Recovery #tinyhearts

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This is an excerpt from an article that really resonated with me.

Struggle With, Not Victory Over

Therese Borchard

It’s tempting for anyone who writes about depression and anxiety to preach from hindsight, after he has “recovered” from his mood disorder: “This is what I did to free myself from addiction” … “Here are five steps to instant weight loss” … “These are eight techniques to cure anxiety.”

If you look at the list of New York Times bestseller advice books, such simple directives fill slots 1 through 20. Because no one wants to read the secrets of a person still struggling with her diet and exercise. After fifteen bloody weeks, she is still grossed out by sweat. Few people want to read a depression memoir that ends in a psych ward, with ECT.

In her piece she quotes Bob Kellermen about the temptation for preachers to speak from a “victory over” perspective versus a more reflective, introspective “struggling with” point of view:

What effect might it have on our fellow strugglers if we talked about the battle during the battle—while we are still in the valley? How might it connect truth to life if we were honest enough to admit that we have lifelongongoing battles that we struggle with rather than that we always have “victory” over?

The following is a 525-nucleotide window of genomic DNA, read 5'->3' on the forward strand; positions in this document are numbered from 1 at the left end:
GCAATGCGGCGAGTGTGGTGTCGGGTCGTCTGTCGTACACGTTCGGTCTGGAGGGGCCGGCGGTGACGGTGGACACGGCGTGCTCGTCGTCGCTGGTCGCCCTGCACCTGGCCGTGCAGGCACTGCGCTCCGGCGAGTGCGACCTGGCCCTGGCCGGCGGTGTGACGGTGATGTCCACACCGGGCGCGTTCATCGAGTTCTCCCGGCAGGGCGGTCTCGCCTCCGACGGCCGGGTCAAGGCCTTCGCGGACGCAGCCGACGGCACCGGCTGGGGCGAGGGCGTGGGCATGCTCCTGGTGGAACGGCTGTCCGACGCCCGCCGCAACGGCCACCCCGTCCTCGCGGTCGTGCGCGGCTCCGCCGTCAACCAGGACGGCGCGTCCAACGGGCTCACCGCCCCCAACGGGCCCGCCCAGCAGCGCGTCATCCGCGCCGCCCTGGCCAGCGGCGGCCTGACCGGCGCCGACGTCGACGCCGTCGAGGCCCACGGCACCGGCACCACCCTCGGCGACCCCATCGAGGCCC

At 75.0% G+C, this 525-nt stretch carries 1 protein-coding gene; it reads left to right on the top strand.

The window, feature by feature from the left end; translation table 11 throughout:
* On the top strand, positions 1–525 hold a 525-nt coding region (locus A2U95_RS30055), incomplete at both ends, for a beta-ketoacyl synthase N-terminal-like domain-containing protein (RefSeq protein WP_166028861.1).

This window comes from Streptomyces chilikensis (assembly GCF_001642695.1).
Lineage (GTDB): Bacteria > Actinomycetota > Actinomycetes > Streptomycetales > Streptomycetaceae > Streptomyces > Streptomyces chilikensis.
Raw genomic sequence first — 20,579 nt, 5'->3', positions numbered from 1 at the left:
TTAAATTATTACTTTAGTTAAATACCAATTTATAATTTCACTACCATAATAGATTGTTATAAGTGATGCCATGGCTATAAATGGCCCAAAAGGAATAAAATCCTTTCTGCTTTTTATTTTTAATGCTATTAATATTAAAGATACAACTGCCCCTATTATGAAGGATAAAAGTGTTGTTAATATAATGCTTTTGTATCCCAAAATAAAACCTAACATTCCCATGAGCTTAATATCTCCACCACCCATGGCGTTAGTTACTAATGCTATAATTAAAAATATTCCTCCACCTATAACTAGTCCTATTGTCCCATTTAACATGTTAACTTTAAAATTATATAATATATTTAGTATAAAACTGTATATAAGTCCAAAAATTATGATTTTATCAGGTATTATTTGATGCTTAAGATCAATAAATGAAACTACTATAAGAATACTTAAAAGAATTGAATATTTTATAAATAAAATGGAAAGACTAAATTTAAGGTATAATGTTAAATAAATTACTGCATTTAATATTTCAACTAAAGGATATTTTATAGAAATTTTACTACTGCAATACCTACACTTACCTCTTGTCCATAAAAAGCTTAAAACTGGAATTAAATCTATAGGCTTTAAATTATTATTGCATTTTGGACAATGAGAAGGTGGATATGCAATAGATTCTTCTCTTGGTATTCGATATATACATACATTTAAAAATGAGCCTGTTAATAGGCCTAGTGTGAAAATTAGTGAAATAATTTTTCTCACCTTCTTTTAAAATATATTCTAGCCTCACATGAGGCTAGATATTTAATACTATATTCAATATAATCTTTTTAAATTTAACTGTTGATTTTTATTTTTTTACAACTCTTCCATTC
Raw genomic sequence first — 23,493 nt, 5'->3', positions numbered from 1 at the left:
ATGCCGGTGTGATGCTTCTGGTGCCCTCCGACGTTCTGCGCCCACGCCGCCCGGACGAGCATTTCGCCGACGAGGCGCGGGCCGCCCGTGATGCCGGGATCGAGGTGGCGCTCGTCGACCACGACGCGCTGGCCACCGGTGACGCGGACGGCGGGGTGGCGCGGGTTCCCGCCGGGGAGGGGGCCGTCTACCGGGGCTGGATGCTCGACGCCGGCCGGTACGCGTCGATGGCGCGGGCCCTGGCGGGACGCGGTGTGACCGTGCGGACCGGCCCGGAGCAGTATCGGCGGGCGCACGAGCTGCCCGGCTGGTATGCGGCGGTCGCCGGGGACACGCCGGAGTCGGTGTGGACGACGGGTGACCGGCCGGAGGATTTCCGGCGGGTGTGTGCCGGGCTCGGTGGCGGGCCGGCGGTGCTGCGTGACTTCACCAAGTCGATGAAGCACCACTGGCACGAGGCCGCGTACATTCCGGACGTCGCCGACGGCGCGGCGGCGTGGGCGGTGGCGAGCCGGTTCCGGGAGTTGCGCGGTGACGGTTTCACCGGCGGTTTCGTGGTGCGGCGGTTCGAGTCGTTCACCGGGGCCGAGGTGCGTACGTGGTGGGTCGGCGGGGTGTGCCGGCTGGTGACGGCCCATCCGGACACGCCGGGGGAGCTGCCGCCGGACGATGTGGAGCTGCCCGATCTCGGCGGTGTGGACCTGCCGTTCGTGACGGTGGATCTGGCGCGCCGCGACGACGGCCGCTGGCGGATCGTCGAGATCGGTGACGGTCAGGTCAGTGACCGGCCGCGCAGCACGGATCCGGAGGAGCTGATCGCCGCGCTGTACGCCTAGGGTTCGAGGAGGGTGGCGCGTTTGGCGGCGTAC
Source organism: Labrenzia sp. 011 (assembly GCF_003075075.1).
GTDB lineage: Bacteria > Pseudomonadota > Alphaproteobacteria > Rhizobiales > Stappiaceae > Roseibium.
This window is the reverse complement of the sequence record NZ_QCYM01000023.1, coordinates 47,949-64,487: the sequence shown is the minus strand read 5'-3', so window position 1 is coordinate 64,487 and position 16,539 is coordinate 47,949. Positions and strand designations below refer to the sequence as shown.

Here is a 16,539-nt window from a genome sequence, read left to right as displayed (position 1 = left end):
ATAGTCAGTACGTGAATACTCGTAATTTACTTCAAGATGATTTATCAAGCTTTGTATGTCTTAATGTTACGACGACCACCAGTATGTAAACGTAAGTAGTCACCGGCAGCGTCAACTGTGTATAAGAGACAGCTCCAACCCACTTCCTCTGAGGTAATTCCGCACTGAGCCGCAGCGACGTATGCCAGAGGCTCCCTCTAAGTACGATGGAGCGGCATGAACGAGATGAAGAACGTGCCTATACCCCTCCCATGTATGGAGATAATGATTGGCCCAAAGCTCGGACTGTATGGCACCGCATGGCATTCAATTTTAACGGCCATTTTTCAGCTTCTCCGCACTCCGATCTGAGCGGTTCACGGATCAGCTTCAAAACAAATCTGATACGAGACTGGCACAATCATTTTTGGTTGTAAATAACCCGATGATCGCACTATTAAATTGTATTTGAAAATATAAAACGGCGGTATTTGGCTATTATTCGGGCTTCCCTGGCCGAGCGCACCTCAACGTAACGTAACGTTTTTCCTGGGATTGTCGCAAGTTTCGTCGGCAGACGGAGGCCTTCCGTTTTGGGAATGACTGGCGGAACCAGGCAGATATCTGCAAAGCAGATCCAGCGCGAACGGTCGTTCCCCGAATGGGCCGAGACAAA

3 thoughts on “Recovery #tinyhearts

  1. I’ve wrestled with this very question, multiple times…I am willing to write about life issues while I’m still in the throes of it..but wonder who would be interested in reading some of the depressing crap (or anger) that would spill off the page? Right now I have 3 different issues I could write from… financial, marriage and personal. To be fair to myself, some recent posts on financial angst have found their way to the farm blog..but the other topics..hummm..not sure who would benefit…. what do you think?

    • Sometimes I don’t have enough figured out in my head to write until I’m on the other side, and yes, I don’t want to be too depressing all the time! (or worry my mom!) But I also think there’s value in letting people know that they’re not unusual to have “struggles” or “issues” that continue throughout life. It seems like I have the same issues I kind of spiral in and out of, hopefully at a more insightful/skillful level each time. But sometimes it would sure be nice to be over some of these issues for good :)

  2. Thank you for writing this.
    There are struggles I’ll never overcome or achieve “mastery” over. There are battles which must be fought each day, every day. Even on days when I loose, the battle awaits the next day. And I’m finally willing to learn how to accept this.

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